More Proof of a Housing Bubble

Kids are graduating college and immediately buying houses. Rent an apartment? What are you, crazy? Extra cash is being invested, not in stocks (by far the best performing asset class since the beginning of time), but rather in real estate.

When people reflect on the Internet stock bubble of the late 1990’s, they often recall shares of Yahoo! and Amazon.com being the most common topics of conversations at dinner parties. Nowadays I find myself at poker games where investing in real estate is the main topic of conversation.

A few months ago, I got an email from a University of Missouri student who had been present for one of my guest lectures during his senior year. He had moved back to St. Louis after graduation and, along with a buddy of his, wanted to meet with me to discuss investment opportunities. Maybe they wanted to take my advice and open a Roth IRA, I thought. I was thrilled to sit down with them and offer some advice.

Turns out Roth IRAs were the farthest thing from their minds. Instead, they had assembled a group of 20 or so friends, most in their early 20’s. Their plan was to pool money together and invest in real estate. They figured 20 people contributing $200 a month would net them $10,000 within three months; enough for a down payment on a $50,000 house, which they would then fix and resell for a profit.

This is the type of behavior the current real estate market has induced. Amazing really, given what we all experienced just five short years ago. The logic seems to be that stocks were just pieces of paper, but houses are a much safer asset. Houses might be more tangible, but regardless of what you are investing in, the only thing that really matters is how much you pay for it and how much it will ultimately be worth.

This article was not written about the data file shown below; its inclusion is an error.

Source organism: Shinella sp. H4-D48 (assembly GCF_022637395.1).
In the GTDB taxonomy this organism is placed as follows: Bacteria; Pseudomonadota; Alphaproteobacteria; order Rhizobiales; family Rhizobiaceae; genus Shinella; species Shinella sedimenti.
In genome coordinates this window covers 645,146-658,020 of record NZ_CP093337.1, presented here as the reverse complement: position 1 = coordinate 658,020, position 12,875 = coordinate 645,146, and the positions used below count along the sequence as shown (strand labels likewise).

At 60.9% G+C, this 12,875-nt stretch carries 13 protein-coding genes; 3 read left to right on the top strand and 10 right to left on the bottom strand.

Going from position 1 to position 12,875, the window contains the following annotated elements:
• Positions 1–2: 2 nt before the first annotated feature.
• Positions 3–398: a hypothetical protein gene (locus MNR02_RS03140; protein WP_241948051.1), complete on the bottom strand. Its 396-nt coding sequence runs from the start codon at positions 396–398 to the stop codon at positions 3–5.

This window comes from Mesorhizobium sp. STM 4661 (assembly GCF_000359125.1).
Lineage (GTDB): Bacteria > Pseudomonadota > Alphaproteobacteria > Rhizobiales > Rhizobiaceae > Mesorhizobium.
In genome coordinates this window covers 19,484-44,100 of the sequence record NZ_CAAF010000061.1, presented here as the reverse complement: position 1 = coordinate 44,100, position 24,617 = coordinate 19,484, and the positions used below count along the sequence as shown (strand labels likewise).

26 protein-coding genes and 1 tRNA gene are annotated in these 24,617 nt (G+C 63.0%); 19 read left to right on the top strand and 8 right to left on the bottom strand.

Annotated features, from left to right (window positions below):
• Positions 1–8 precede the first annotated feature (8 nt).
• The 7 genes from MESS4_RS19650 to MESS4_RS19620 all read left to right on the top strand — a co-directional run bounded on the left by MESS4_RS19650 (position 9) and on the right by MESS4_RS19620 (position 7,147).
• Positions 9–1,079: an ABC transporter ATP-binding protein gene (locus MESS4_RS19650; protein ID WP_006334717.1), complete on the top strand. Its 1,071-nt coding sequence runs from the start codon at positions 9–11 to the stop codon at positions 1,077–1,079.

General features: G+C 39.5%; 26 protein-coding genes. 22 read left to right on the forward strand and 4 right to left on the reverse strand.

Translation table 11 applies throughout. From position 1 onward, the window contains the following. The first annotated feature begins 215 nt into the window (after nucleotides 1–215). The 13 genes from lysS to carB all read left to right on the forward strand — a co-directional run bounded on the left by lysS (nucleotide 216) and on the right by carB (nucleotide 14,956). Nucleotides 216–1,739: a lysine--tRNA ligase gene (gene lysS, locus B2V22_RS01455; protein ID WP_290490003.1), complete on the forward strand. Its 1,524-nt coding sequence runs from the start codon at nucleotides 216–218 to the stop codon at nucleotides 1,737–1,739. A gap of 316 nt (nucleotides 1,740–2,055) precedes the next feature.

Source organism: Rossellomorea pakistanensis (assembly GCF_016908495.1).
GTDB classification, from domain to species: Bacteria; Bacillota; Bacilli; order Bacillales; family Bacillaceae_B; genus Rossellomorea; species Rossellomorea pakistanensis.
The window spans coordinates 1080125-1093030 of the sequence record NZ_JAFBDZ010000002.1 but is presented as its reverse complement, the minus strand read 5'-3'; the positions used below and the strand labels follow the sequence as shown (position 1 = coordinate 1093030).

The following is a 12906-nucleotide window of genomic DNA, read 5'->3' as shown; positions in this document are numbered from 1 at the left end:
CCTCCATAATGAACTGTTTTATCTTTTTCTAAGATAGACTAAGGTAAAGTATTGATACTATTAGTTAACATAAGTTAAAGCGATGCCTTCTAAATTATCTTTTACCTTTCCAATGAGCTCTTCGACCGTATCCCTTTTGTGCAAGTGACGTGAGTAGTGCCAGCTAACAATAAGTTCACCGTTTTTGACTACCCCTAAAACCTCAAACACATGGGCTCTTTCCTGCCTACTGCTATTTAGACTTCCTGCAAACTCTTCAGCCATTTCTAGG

Below is a link to an article from Sunday’s L.A. Times (free registration required). If you don’t think there is a real estate bubble in this country after reading it, I’d be surprised. The author may be highlighting California-specific instances, but something tells me it’s happening in a lot of other states as well.



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21 Thoughts on “More Proof of a Housing Bubble

  1. Jason Youngquist on March 29, 2005 at 7:17 AM said:

    Chad,

    Funny you should mention the University of Missouri, Roth IRAs, and home purchasing. So far, I’ve avoided the home buying craze after graduating from college, but I currently have a contract on a house in Columbia in the Benton-Stephens area. Wanted something in central Columbia, in a decent neighborhood, for less than 100k. My goal is to purchase the house by putting 20% down, live in it for a few years, fix the lots of minor things, and either resell it or rent it out.

    I’ve been doing quite a bit of research in the Columbia housing market, and it seems real estate and home construction is booming in Columbia. There’s a new neighborhood going in north east of town where I live and there’s at least 50-75 single family homes….and this is just one new subdivision.

    My question is how can I determine if indeed there is a bubble in Columbia, because from what I know of Columbia, it seems to be virtually resession proof.

  2. Jason Youngquist on March 29, 2005 at 7:24 AM said:

    So if you were going to be a contrarian and not invest in real estate because it’s over-priced, what other types of investments look under-priced at the moment?

    Couldn’t have the recently graduated students killed two birds with one stone? Open up a ROTH IRA and use it to invest in real estate?

  3. Chad Brand on March 29, 2005 at 8:47 AM said:

    Jason,

    I think the easiest way to determine if prices have gotten too rich in a specific area is to look at the appreciation over the last 3 to 5 years. If annual gains have been meaningfully higher than housing typical sees, say 15, 20, or 25% per year, that should be a signal that things may be too hot. There are some areas that haven’t seen more than 5-6% annual appreciation. That would be nothing to worry about. If you’re paying under $100K for a house, chances are you’re not getting into a speculative area, unless of course the house was only $50K a year or two ago.